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Why do we dream?

Why do we dream?
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Freud thought dreams were a way for people to satisfy urges and desires that were unacceptable to society. Dreams are basically stories and images our mind creates while we sleep. Dreams can be vivid.

Dreams are basically stories and images our mind creates while we sleep. Dreams can be vivid. They can make you feel happy, sad, or scared. And they may seem confusing or perfectly rational. There are many theories about why we dream, but no one knows for sure. Some researchers say dreams have no purpose or meaning and are nonsensical activities of the sleeping brain. Others say dreams are necessary for mental, emotional, and physical health.

Studies have shown the importance of dreams to our health and well-being. In one study, researchers woke subjects just as they were drifting off into REM sleep. They found that those who were not allowed to dream experienced: increased tension, anxiety, depression, difficulty concentrating, lack of coordination, weight gain, tendency to hallucinate.


There are several hypotheses and concepts as to why we dream. Are dreams merely part of the sleep cycle or do they serve some other purpose? Possible explanations for why we dream include: to represent unconscious desires and wishes, to interpret random signals from the brain and body during sleep, to consolidate and process information gathered during the day, to work as a form of psychotherapy. Although a small percentage may not remember dreaming at all or claim that they do not, it is thought that most people dream between 3 to 6 times a night, with each dream lasting between 5 to 20 minutes.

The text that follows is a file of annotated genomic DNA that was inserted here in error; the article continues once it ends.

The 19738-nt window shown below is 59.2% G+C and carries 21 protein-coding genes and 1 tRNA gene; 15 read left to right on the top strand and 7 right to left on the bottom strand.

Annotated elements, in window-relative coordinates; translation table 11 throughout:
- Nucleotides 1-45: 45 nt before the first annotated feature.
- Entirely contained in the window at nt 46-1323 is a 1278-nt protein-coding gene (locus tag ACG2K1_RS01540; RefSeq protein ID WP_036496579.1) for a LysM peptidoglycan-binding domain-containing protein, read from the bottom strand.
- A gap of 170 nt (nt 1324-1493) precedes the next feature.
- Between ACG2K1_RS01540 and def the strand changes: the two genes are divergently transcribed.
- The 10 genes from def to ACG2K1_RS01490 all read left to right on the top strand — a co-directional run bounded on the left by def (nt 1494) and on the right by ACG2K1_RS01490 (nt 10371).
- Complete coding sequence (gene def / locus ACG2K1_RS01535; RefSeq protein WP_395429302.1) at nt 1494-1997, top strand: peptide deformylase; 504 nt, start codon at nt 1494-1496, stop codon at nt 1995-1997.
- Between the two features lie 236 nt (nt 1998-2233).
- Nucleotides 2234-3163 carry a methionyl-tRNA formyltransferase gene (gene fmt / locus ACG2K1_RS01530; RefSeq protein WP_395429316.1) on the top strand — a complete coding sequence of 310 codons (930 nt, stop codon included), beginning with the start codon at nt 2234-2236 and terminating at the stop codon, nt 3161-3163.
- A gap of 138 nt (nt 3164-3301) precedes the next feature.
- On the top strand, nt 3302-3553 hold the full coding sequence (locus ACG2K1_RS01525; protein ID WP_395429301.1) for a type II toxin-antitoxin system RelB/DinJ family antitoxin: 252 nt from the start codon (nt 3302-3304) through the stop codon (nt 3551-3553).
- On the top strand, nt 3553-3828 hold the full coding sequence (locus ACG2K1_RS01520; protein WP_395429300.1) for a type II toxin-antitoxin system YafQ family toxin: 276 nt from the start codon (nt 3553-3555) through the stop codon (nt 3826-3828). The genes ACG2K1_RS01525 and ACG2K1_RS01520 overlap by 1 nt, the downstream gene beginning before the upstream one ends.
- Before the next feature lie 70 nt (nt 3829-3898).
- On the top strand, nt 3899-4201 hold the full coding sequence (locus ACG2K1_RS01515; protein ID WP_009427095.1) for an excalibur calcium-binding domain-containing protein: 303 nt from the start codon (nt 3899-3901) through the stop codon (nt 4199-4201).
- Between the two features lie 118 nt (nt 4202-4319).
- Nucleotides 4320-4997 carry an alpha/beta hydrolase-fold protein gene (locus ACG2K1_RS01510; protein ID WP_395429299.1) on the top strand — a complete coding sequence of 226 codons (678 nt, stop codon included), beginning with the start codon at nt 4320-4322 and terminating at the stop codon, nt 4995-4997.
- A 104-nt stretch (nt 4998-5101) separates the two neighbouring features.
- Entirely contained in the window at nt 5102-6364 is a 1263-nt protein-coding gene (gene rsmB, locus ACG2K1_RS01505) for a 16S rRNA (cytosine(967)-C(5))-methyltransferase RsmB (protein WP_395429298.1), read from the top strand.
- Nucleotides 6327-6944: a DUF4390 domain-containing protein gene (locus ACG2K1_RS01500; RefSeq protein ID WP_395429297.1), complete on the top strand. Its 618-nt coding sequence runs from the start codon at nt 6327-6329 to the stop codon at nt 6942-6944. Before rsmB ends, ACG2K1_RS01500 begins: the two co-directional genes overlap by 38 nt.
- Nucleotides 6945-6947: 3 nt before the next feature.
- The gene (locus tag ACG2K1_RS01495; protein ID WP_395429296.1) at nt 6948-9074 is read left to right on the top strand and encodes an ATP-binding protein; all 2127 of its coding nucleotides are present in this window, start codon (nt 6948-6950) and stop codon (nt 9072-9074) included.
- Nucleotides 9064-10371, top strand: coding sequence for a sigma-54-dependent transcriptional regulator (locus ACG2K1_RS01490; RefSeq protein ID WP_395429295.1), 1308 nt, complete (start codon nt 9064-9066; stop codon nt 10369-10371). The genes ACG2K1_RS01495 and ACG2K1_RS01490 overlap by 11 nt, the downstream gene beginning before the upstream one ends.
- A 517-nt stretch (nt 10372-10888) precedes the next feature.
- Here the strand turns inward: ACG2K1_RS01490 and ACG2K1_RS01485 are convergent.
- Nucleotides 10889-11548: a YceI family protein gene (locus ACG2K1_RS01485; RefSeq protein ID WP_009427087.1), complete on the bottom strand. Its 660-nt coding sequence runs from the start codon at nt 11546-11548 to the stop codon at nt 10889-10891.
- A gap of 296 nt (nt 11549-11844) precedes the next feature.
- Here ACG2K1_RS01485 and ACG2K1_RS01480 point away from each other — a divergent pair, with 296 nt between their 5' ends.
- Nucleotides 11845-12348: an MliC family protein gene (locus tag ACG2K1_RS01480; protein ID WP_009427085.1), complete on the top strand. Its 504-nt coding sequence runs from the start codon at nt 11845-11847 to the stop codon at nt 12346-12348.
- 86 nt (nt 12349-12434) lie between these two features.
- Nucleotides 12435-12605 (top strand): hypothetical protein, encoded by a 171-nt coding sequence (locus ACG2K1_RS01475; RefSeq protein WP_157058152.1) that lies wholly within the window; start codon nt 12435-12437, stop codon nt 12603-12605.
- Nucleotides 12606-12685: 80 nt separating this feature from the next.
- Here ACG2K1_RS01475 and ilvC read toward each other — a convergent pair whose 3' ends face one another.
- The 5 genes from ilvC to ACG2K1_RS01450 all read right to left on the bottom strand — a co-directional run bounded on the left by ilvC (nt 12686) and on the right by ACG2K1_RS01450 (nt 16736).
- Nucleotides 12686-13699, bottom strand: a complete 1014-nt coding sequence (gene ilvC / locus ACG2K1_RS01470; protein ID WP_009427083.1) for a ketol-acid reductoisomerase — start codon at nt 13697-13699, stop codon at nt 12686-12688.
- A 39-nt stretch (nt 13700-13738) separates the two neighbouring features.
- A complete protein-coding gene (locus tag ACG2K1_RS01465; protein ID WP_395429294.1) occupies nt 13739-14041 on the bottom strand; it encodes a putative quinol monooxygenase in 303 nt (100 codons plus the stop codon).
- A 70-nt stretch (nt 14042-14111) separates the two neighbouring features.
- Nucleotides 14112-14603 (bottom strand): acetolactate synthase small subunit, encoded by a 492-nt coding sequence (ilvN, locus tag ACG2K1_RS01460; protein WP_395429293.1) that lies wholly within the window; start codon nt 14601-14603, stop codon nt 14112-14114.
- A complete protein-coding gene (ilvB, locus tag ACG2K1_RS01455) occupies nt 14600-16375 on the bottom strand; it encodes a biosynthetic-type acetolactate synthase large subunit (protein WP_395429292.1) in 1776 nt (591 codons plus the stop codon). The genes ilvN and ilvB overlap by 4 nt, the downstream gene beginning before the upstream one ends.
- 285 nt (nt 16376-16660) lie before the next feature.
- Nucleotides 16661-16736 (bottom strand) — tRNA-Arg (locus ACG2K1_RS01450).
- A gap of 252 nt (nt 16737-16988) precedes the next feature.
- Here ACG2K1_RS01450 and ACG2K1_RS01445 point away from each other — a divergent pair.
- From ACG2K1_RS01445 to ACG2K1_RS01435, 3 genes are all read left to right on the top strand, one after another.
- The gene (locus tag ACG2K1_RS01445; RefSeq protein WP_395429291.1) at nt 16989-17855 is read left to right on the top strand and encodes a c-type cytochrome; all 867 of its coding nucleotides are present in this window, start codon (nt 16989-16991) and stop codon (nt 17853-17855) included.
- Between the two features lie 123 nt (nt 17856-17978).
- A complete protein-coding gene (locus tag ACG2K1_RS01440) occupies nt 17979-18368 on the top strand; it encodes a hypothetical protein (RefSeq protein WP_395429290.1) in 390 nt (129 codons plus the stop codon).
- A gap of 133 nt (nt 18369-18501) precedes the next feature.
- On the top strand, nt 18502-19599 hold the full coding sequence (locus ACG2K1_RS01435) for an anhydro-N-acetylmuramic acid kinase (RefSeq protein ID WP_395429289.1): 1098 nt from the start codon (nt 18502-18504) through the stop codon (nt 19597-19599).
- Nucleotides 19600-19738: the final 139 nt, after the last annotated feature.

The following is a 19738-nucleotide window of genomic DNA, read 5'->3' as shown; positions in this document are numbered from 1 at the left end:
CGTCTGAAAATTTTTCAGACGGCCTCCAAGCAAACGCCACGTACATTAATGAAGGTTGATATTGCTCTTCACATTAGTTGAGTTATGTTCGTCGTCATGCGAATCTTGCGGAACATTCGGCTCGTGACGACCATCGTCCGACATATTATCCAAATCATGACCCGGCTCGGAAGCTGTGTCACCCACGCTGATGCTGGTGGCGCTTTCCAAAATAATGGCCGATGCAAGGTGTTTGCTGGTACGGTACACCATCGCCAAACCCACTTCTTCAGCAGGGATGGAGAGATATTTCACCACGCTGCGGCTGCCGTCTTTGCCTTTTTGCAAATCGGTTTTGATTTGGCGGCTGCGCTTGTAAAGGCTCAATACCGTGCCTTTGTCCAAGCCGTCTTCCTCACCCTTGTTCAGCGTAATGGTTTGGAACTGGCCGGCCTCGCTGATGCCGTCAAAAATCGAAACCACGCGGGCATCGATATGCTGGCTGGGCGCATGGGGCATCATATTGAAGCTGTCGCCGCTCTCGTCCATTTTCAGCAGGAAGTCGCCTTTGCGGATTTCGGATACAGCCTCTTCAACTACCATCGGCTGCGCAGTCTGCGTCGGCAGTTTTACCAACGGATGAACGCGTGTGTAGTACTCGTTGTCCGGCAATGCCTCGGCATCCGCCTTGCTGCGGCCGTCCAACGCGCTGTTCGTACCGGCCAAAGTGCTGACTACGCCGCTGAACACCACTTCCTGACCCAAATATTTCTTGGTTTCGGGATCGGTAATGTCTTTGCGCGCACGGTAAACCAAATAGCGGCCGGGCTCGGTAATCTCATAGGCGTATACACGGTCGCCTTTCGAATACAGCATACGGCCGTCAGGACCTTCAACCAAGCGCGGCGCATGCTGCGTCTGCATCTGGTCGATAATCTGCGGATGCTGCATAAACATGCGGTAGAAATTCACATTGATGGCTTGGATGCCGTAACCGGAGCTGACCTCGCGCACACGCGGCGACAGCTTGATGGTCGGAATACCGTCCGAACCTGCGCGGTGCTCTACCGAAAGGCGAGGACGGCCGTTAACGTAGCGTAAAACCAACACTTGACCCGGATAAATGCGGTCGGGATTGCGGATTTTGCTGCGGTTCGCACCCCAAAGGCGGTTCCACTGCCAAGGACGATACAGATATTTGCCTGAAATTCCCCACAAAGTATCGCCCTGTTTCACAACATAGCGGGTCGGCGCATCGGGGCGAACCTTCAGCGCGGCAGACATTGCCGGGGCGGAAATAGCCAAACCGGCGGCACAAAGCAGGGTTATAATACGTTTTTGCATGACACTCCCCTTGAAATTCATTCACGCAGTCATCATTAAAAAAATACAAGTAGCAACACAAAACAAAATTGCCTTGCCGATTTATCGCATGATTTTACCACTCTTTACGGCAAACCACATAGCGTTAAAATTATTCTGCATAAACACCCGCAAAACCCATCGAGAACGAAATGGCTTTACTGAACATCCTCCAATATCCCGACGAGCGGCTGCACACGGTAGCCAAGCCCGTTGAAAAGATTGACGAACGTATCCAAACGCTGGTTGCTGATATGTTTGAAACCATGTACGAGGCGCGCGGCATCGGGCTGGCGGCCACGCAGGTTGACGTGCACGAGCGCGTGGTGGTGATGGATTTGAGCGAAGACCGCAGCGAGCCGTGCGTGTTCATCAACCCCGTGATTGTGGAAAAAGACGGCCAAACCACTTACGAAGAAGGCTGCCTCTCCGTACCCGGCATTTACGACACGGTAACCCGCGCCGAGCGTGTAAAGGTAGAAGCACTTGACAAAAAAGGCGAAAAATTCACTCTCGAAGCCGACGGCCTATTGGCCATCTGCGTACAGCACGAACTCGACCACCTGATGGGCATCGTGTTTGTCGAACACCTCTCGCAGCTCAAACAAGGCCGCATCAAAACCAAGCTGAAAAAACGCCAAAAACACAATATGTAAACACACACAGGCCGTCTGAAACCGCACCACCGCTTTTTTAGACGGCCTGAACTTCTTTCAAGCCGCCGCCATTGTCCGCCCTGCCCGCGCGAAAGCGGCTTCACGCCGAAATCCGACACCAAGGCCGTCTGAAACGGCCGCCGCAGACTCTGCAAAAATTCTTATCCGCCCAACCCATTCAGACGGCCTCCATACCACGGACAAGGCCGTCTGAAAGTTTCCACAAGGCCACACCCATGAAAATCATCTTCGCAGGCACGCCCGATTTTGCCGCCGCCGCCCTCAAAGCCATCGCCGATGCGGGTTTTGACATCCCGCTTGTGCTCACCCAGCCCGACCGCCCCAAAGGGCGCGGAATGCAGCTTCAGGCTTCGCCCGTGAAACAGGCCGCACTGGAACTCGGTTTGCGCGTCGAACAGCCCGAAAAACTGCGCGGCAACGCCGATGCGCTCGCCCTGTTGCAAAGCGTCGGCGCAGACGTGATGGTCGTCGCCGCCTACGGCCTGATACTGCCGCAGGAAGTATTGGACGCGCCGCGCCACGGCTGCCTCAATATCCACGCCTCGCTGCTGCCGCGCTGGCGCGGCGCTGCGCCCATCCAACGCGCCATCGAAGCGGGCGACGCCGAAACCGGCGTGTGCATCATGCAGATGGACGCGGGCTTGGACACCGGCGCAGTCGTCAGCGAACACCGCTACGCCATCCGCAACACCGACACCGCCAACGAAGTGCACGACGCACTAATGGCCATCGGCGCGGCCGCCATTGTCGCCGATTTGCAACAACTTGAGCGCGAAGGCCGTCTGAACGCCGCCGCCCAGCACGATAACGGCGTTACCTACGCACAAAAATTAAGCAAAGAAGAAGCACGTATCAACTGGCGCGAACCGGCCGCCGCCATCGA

There are factors that can potentially influence who can remember their dreams, how much of the dream remains intact and how vivid it is. Ageing is often associated with changes in sleep timing, structure and electroencephalographic (EEG) activity. Scientific literature agrees that dream recall progressively decreases from the beginning of adulthood - not in old age - and that dream reports become less intense. This evolution occurs faster in men than women, with gender differences in the content of dreams.



Common sleep positions


Common sleep positions

There are three main sleeping positions with variables of each: side, back, and stomach. Sleep specialists recommend sleeping on your side in order to rest more comfortably and decrease the likelihood of interrupted sleep.

Sleep disorder


Sleep disorder

Insomnia can be caused by psychiatric and medical conditions, unhealthy sleep habits, specific substances, and/or certain biological factors. In addition, insomnia may be a symptom of underlying sleep disorders.

Women and sleep


Women and sleep

Previous research shows that women are more sleep deprived than men, having greater difficulty falling and staying asleep and experiencing more daytime sleepiness.



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